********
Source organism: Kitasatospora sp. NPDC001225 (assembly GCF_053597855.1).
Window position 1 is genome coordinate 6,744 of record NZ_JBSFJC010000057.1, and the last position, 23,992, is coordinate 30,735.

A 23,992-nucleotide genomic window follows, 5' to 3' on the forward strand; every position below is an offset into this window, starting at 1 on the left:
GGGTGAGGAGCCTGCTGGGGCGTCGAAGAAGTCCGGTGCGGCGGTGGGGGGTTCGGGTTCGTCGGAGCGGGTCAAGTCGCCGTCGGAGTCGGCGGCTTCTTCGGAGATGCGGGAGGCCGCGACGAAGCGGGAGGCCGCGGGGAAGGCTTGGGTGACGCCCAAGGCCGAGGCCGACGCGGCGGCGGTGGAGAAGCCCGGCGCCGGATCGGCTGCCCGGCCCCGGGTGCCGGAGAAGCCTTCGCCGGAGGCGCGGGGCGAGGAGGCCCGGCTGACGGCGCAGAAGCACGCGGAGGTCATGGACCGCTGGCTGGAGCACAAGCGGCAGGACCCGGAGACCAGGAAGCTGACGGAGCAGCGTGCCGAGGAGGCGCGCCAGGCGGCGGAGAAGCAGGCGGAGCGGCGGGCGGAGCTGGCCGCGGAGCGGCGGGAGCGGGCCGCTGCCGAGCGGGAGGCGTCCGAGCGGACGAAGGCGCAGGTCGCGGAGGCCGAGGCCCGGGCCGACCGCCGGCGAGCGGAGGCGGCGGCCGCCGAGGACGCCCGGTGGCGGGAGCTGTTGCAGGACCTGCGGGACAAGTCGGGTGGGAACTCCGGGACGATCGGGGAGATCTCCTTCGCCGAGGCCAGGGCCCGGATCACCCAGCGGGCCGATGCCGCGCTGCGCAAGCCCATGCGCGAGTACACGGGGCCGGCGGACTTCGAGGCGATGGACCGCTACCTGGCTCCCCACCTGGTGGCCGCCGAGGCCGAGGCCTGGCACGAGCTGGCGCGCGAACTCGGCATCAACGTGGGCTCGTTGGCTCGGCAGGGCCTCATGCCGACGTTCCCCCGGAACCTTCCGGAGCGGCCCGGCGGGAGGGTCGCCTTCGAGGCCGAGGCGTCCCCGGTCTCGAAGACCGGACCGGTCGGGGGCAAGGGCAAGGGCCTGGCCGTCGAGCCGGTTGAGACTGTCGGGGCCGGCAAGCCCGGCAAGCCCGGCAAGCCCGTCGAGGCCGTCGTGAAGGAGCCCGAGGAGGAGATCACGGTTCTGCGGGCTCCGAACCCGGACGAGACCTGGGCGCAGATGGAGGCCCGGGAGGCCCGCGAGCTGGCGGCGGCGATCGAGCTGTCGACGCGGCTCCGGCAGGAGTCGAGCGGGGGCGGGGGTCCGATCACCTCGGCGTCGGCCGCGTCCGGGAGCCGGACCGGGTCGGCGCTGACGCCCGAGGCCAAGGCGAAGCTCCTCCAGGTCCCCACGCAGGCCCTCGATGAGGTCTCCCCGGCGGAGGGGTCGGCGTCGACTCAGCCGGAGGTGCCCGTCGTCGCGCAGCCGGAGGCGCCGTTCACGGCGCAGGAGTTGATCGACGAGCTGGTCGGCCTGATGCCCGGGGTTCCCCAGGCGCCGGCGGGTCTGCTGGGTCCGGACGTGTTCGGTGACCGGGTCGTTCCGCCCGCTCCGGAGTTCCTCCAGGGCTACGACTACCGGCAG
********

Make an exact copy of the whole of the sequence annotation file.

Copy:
Source organism: Kitasatospora sp. NPDC001225 (assembly GCF_053597855.1).
Window position 1 is genome coordinate 6,744 of record NZ_JBSFJC010000057.1, and the last position, 23,992, is coordinate 30,735.

A 23,992-nucleotide genomic window follows, 5' to 3' on the forward strand; every position below is an offset into this window, starting at 1 on the left:
GGGTGAGGAGCCTGCTGGGGCGTCGAAGAAGTCCGGTGCGGCGGTGGGGGGTTCGGGTTCGTCGGAGCGGGTCAAGTCGCCGTCGGAGTCGGCGGCTTCTTCGGAGATGCGGGAGGCCGCGACGAAGCGGGAGGCCGCGGGGAAGGCTTGGGTGACGCCCAAGGCCGAGGCCGACGCGGCGGCGGTGGAGAAGCCCGGCGCCGGATCGGCTGCCCGGCCCCGGGTGCCGGAGAAGCCTTCGCCGGAGGCGCGGGGCGAGGAGGCCCGGCTGACGGCGCAGAAGCACGCGGAGGTCATGGACCGCTGGCTGGAGCACAAGCGGCAGGACCCGGAGACCAGGAAGCTGACGGAGCAGCGTGCCGAGGAGGCGCGCCAGGCGGCGGAGAAGCAGGCGGAGCGGCGGGCGGAGCTGGCCGCGGAGCGGCGGGAGCGGGCCGCTGCCGAGCGGGAGGCGTCCGAGCGGACGAAGGCGCAGGTCGCGGAGGCCGAGGCCCGGGCCGACCGCCGGCGAGCGGAGGCGGCGGCCGCCGAGGACGCCCGGTGGCGGGAGCTGTTGCAGGACCTGCGGGACAAGTCGGGTGGGAACTCCGGGACGATCGGGGAGATCTCCTTCGCCGAGGCCAGGGCCCGGATCACCCAGCGGGCCGATGCCGCGCTGCGCAAGCCCATGCGCGAGTACACGGGGCCGGCGGACTTCGAGGCGATGGACCGCTACCTGGCTCCCCACCTGGTGGCCGCCGAGGCCGAGGCCTGGCACGAGCTGGCGCGCGAACTCGGCATCAACGTGGGCTCGTTGGCTCGGCAGGGCCTCATGCCGACGTTCCCCCGGAACCTTCCGGAGCGGCCCGGCGGGAGGGTCGCCTTCGAGGCCGAGGCGTCCCCGGTCTCGAAGACCGGACCGGTCGGGGGCAAGGGCAAGGGCCTGGCCGTCGAGCCGGTTGAGACTGTCGGGGCCGGCAAGCCCGGCAAGCCCGGCAAGCCCGTCGAGGCCGTCGTGAAGGAGCCCGAGGAGGAGATCACGGTTCTGCGGGCTCCGAACCCGGACGAGACCTGGGCGCAGATGGAGGCCCGGGAGGCCCGCGAGCTGGCGGCGGCGATCGAGCTGTCGACGCGGCTCCGGCAGGAGTCGAGCGGGGGCGGGGGTCCGATCACCTCGGCGTCGGCCGCGTCCGGGAGCCGGACCGGGTCGGCGCTGACGCCCGAGGCCAAGGCGAAGCTCCTCCAGGTCCCCACGCAGGCCCTCGATGAGGTCTCCCCGGCGGAGGGGTCGGCGTCGACTCAGCCGGAGGTGCCCGTCGTCGCGCAGCCGGAGGCGCCGTTCACGGCGCAGGAGTTGATCGACGAGCTGGTCGGCCTGATGCCCGGGGTTCCCCAGGCGCCGGCGGGTCTGCTGGGTCCGGACGTGTTCGGTGACCGGGTCGTTCCGCCCGCTCCGGAGTTCCTCCAGGGCTACGACTACCGGCAG